President of Russia Vladimir Putin: Good afternoon, colleagues.
Today, we conclude the latest series of meetings on developing the Armed Forces and strengthening our country’s defence capability. Yesterday, we worked together with industry representatives.
Overall, we have held meetings like this twice a year, in spring and autumn, here in Sochi, and we have seen that they are very productive, give us the chance to concentrate on the main issues in Armed Forces development and the defence industry, review what has been achieved and look at what for various reasons we have not yet achieved, identify these reasons, and make the necessary adjustments to our work.
Based on the results of this week’s work, we will draft the needed instructions for the ministries, agencies, and the Government in general. We will make the necessary adjustments to the work of some of our scientific centres. Overall, I am sure this will bring positive results.
Today, we will also discuss issues that are quite important for Armed Forces development, namely, our military planning system. If you recall, in January 2013, we approved our first-ever national defence plan, which outlined the potential risks and security threats we face, and set out in accordance our planned action in basic areas such as developing the armed forces, carrying out our arms programme, mobilisation preparation, and territorial defence. The plan set tasks for the ministries and agencies at different levels.
It is clear though that the situation is changing, changing fast, and we need to update and clarify our military planning documents. A year ago, we approved the defence plan for the coming five years. Based on this document, the Defence Ministry and relevant federal authorities have drafted a package of documents for a new plan, which will be the subject of a comprehensive discussion today.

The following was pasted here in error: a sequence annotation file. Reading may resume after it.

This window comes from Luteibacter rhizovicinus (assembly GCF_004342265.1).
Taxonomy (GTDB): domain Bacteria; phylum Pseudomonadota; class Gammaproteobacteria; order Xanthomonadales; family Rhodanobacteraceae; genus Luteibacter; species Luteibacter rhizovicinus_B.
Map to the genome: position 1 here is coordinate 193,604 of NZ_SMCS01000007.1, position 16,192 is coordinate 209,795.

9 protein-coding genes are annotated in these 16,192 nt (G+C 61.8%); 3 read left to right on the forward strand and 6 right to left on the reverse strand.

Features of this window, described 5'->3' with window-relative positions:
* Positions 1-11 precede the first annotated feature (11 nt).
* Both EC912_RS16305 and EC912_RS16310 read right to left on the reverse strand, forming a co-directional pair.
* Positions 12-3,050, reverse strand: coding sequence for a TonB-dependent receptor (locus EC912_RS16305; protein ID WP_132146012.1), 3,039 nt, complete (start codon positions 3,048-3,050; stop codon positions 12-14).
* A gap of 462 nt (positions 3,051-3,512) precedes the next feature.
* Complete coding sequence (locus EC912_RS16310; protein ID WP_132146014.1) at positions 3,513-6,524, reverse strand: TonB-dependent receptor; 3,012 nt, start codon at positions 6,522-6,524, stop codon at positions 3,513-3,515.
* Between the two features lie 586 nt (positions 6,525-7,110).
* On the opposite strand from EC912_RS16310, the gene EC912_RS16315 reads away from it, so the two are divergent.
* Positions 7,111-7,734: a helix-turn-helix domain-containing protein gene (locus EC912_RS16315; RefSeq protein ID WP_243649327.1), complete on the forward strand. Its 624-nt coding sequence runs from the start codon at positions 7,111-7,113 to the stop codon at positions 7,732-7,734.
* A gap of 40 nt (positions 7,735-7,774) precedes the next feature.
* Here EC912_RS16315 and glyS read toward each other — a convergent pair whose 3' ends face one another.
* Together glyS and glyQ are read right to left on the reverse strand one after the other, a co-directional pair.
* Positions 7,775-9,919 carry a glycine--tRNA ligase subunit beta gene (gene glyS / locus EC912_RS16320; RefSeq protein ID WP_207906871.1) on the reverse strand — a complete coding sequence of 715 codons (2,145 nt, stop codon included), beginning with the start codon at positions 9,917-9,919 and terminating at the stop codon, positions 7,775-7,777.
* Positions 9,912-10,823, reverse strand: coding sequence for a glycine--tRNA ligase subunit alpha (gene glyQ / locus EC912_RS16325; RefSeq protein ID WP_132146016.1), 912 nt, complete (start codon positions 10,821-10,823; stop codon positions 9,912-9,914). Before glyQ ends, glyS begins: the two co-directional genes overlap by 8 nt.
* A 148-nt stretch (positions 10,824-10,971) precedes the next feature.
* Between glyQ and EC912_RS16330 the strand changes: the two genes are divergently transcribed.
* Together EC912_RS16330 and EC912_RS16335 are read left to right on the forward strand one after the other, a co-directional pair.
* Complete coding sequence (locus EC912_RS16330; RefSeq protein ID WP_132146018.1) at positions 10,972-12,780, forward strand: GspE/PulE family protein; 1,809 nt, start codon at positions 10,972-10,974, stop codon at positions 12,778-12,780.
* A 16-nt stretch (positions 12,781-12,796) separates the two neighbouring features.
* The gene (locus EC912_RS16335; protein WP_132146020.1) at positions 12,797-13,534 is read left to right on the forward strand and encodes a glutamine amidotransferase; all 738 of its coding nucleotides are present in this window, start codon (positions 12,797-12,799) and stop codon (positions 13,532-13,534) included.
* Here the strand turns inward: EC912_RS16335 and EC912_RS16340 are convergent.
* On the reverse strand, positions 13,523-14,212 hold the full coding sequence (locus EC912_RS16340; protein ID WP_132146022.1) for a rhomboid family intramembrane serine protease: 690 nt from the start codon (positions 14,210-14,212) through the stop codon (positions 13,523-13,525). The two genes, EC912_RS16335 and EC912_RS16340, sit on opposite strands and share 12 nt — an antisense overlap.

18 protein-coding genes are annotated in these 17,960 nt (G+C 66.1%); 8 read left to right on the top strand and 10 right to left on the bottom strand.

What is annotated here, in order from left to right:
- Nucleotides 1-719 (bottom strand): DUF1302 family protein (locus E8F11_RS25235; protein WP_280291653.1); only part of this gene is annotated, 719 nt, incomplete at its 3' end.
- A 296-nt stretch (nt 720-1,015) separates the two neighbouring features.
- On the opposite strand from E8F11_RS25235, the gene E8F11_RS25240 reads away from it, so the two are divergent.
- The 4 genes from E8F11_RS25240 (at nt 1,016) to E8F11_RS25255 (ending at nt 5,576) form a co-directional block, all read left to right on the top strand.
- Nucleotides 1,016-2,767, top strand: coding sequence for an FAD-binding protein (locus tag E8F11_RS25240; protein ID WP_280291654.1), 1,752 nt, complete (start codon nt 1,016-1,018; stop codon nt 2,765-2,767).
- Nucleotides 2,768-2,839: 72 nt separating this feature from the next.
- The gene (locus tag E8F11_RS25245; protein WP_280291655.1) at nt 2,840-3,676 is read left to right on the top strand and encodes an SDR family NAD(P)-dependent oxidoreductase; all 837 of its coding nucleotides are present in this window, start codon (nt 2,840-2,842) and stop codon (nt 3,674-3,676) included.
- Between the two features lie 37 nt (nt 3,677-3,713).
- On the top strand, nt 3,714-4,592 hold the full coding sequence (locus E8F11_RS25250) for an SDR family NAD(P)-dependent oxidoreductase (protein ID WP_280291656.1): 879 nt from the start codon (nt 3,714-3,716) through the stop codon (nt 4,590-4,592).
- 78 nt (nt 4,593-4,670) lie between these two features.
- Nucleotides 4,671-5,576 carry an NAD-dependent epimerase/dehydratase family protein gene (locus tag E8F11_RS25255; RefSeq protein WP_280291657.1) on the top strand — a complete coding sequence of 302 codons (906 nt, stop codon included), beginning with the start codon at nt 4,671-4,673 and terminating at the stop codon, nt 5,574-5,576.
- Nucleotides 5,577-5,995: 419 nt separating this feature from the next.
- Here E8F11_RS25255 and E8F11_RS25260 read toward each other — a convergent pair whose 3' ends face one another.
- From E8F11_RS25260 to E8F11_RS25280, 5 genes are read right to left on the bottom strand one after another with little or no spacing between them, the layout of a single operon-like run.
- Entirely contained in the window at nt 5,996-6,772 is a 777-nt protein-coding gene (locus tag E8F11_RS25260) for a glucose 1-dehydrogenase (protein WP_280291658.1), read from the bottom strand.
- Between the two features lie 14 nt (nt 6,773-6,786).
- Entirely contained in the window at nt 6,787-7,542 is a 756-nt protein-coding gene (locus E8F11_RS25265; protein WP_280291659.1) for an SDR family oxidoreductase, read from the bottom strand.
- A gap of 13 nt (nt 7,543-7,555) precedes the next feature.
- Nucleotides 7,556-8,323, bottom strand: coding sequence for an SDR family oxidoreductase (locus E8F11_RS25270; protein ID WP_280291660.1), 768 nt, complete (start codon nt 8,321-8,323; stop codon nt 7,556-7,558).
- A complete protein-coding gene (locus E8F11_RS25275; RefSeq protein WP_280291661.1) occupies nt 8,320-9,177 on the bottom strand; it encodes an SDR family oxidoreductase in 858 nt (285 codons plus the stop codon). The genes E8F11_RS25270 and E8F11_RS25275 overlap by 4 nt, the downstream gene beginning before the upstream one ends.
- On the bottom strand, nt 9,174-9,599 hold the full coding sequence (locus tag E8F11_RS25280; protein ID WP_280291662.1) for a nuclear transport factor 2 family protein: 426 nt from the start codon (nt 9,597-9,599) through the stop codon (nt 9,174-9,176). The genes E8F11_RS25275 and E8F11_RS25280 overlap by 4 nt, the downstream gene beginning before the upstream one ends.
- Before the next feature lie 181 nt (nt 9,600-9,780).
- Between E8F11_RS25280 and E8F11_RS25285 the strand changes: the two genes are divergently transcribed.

Developing our military education system is another area that has had our constant attention. There has been a clear positive dynamic here over these last years. We have completed the work to develop a network of military educational establishments and modernised the education standards.
At the same time, it is clear that we need to continue these efforts to raise the quality of our military education, keep the best of our training methods and look for promising new approaches, above all aimed at making the education process as close as possible to the real tasks that officers will later encounter in their units.
We have come back several times to the human resources training issue over the course of these meetings. With respect to training, it is important, of course, to make sure that military universities have priority supply of modern types of arms and equipment. Our young commanders must not simply have knowledge of these systems, but must have full mastery of their use.
Let’s discuss these issues now.